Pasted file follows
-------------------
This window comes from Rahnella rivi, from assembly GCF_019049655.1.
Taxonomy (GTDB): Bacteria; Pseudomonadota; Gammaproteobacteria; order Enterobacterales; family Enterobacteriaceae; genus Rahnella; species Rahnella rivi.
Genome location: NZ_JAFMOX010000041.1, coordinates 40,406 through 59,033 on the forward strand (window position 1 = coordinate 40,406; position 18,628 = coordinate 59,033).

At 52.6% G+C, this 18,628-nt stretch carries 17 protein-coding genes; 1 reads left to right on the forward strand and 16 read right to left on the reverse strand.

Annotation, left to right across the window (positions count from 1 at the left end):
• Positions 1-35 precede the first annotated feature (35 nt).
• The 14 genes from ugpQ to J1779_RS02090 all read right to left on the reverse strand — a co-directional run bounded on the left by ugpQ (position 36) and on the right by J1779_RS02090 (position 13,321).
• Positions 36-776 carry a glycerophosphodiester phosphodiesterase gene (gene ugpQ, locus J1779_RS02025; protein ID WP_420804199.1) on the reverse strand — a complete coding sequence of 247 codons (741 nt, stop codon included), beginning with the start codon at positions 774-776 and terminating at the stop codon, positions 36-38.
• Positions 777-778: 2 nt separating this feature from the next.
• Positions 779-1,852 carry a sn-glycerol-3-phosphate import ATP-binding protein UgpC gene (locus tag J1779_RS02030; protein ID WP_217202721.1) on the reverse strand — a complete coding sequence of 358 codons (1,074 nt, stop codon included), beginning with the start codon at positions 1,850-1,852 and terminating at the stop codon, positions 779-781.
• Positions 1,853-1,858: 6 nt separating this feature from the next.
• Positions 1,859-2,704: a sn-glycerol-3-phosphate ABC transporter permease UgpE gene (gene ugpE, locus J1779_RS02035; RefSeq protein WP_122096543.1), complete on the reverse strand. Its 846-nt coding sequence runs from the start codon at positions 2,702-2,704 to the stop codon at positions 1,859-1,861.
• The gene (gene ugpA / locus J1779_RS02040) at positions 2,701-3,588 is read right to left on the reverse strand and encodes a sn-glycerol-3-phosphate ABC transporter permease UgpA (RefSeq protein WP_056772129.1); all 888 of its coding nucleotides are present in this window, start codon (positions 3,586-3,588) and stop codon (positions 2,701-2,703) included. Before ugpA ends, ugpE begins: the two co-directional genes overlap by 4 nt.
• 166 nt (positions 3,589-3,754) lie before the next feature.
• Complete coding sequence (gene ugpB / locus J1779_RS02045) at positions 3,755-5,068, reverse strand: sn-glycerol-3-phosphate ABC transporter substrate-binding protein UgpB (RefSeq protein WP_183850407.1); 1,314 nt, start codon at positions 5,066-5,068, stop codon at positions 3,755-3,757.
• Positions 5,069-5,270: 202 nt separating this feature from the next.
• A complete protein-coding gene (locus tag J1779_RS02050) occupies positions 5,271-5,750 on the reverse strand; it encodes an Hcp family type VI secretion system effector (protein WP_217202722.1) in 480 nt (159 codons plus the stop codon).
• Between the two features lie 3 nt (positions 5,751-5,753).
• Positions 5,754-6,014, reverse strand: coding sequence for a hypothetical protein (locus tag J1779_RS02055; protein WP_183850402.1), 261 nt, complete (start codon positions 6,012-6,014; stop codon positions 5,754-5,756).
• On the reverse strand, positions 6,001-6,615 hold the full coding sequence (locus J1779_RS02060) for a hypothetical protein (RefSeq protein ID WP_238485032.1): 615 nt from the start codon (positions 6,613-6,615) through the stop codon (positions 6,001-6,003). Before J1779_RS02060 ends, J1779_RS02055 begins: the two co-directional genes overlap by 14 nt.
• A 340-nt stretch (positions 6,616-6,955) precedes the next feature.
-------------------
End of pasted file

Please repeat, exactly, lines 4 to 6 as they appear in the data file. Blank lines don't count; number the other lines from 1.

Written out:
At 52.6% G+C, this 18,628-nt stretch carries 17 protein-coding genes; 1 reads left to right on the forward strand and 16 read right to left on the reverse strand.

Annotation, left to right across the window (positions count from 1 at the left end):
• Positions 1-35 precede the first annotated feature (35 nt).